Did you ever really pray for something you wanted? I mean, really fervently, desperately, pray hard for something that was vitally important to you?
If you did, and I think we all pray this way at moments of urgency, you violated an anonymous piece of wisdom:
“Be careful what you pray for, because you just might get it.”
I have not been able to determine who said that. But I know clearly what he meant. In my own life, I have had more than one occasion to look back at answered prayers, which achieved what turned out to be very trivial objectives. And I have certainly been disappointed in prayer, only to learn that in the long run, I was much better off without the benefits of whatever I prayed for so earnestly.
We think we know what is good for us, we think we know what we need, but we really don’t. Often, we are much the better for having certain prayers rebuffed, and we frequently discover that the things we thought were important are not important at all.
In the Torah portion that we read in the synagogue this week, Parshat Va’etchanan, Moses confides to us how he powerfully beseeched the Almighty, begging Him to reverse His decision to frustrate Moses’ greatest dream, that he be permitted to enter the Promised Land. Moses uses a synonym for prayer, chanan, which connotes imploring, pleading for the undeserved favor, matnat chinam.
But Moses is denied his dream. His petition is torn up in his face. His is the archetypal unanswered prayer.
Joel Cohen, in his book Moses, a Memoir, puts these poignant words in the mouth of Moses:
“I lowered my knees and begged Him once again. I could muster no tears this time… I needed badly to reach and walk about the land He promised to Abraham for us, so long ago… My work is incomplete. My prophecy has achieved no reality for me in my lifetime… There will be no future for me. My staff, the instrumentality of miracles against His enemies, is powerless against His will.”
Beautifully put, by this author of a book I recommend to you all.
What are we to learn from the story of the unanswered prayer of the humblest, but greatest, of men? Many things, in my opinion.
We learn that the gates of prayer are not always open. In the words of the Midrash, they are sometimes open but sometimes closed. And we are not to rely upon them exclusively. Rather, we are to do our own part to achieve our objectives in mundane ways.
Judaism insists upon a balance between faith in the divine and the exercise of practical human effort. It acknowledges that while there must be “bitachon”, trust in the Lord, there must also be “hishtadlut,” old-fashioned hard work on our part. As the rabbis have it, never rely upon miracles.
We can never allow prayer to become a substitute for our doing all we can do. We must not simply expect the Almighty to achieve Jewish sovereignty for us, but must do our parts politically and militarily. We cannot expect manna from heaven, but must earn our livelihoods by dint of the sweat of our brow. And when we are ill, yes, we must pray, but we must also diligently seek out competent medical assistance.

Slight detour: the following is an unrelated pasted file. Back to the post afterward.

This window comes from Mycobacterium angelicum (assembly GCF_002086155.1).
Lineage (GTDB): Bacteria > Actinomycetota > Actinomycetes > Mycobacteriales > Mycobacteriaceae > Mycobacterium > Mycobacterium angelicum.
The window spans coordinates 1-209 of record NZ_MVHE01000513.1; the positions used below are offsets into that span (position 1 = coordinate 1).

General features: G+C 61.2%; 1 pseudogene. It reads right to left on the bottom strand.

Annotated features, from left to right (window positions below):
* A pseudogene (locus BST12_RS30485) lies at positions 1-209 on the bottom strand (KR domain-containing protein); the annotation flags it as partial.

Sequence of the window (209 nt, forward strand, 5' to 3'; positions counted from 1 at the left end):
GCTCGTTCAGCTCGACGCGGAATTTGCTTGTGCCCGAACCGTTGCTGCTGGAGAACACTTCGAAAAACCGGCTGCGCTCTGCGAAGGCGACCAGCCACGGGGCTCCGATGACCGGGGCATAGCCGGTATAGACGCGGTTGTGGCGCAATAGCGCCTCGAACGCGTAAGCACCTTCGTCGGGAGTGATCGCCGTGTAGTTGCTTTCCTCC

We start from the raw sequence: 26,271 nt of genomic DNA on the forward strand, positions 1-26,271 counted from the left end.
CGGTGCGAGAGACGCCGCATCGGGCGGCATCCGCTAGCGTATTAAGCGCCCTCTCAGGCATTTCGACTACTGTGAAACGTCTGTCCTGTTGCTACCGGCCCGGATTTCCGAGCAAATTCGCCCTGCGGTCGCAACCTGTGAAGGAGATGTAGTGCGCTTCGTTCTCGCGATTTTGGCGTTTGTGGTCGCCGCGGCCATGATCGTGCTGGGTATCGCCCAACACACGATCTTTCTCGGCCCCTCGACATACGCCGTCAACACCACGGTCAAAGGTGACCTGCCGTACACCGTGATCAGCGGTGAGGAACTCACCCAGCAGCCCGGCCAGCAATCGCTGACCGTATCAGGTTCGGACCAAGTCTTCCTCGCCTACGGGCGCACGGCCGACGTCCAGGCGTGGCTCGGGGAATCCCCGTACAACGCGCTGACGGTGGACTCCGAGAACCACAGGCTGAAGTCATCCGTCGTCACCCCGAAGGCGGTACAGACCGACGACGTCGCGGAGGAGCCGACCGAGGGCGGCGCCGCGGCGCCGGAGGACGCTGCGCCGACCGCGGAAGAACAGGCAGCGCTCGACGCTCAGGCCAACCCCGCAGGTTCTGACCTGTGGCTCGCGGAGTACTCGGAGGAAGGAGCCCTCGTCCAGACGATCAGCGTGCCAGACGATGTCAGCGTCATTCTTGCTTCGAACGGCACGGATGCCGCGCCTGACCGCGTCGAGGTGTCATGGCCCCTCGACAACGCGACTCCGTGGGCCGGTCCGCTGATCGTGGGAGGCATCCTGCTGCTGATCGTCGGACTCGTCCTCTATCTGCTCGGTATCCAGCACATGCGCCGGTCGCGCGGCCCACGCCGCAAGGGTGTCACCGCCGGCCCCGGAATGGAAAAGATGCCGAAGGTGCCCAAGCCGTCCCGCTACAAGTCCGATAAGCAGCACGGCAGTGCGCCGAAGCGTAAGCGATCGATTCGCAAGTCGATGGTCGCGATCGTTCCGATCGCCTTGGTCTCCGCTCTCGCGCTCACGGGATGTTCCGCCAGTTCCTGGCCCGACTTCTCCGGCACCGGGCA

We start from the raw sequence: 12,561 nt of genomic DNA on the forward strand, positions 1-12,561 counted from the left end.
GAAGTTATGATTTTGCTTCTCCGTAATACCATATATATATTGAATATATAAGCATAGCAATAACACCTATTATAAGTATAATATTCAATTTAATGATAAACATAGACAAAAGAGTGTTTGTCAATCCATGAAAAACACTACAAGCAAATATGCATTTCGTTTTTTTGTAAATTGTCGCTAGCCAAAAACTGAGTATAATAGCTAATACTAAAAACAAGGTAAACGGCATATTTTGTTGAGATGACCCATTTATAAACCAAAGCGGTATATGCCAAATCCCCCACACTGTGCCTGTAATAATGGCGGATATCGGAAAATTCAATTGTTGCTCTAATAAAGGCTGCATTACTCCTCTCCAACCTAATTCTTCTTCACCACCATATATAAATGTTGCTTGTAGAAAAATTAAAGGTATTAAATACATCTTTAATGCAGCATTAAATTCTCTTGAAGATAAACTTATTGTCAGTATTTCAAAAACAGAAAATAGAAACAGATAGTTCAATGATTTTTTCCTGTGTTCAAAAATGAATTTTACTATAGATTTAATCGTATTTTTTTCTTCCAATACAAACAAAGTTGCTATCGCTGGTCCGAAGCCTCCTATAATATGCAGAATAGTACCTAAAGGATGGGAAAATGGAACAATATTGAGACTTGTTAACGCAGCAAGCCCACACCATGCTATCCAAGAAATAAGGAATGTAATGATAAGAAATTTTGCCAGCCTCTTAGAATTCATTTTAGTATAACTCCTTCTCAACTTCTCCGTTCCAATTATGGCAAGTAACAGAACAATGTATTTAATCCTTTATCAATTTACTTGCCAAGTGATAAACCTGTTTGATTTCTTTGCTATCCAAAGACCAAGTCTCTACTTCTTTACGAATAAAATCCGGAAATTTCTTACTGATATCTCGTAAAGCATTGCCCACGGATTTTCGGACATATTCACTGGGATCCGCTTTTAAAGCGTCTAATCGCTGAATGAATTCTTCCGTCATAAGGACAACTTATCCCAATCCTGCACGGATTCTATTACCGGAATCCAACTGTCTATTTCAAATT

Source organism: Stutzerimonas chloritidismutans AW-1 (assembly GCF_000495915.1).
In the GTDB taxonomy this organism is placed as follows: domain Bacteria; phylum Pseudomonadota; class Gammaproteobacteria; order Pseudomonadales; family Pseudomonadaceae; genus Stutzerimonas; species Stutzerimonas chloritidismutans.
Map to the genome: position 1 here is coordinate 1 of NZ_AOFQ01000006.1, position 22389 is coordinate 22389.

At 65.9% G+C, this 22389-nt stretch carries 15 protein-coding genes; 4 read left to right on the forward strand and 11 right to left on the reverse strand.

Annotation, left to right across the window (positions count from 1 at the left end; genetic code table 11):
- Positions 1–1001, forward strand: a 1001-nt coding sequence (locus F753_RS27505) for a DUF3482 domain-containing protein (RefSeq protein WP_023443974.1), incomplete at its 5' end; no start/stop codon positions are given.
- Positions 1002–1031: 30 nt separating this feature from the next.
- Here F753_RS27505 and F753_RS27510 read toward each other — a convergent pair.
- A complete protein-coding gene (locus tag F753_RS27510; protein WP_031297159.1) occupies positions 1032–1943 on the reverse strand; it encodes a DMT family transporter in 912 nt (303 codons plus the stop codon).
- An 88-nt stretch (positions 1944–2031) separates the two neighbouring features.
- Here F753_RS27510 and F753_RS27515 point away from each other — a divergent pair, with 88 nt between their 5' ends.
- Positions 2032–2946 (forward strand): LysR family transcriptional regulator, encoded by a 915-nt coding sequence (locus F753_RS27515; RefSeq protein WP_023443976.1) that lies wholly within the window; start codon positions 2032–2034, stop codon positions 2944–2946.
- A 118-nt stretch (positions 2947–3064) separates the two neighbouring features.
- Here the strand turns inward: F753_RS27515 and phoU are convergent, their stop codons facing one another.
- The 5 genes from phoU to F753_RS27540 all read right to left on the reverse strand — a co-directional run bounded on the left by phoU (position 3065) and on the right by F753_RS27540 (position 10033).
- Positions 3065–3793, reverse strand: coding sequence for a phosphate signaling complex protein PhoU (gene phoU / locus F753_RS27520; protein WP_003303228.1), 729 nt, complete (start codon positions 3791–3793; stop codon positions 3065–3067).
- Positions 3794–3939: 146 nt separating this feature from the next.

There are other lessons, to be sure, to be learned from the unanswered prayer of Moses. His grave remains a secret, so that it not become a shrine and that he not be idolized or heaven forbid, deified. For another important lesson about prayer from the Jewish perspective, is that we pray to the One Above only, and not to saints and holy men, be they alive or be they dead. Cemeteries are not synagogues.
By not granting Moses his request, the Master of the Universe was in effect telling him that he did all that he could, and that no more is expected of him. Humans are expected to do all they can, and not necessarily to accomplish everything.
“It is not necessary for you to complete the task, but neither are you exempt from doing all that you can.”
Moses is being told, “You did all you could, even if you did not achieve all of your personal ambitions.” No human is complete, no man is perfect.
And then there is a final lesson, one that we learn from the very fact that Moses persisted in his prayer, although he knew well that his request would be spurned. He modeled the importance of hope, even in the face of impossible odds.
Jewish history contains a long list of Moses-like figures, whose vision it was to enter the Holy Land. They include men like the Gaon Elijah of Vilna, who longed to spend the last years of his life in Eretz Yisrael. And closer to our time, the great sage Yisrael Meir Kagan, the Chofetz Chaim, prayed and carefully planned to live out his life in Israel.
Ironically, they, like Moses, had their dreams frustrated by the Hand of Providence. Like Moses, they were ready to try almost anything to realize their ambitions. And like Moses, who was told that he would not enter the land but his disciple Joshua would, various leaders of Jewish history, however reluctantly, took comfort in the fact that their disciples realized their dream in their stead.
This is possibly the most important lesson of all. When our prayers go unanswered for ourselves, they may yet be answered for our children and grandchildren.
Unanswered prayers are mysteriously answered, in inscrutable and unpredictable ways.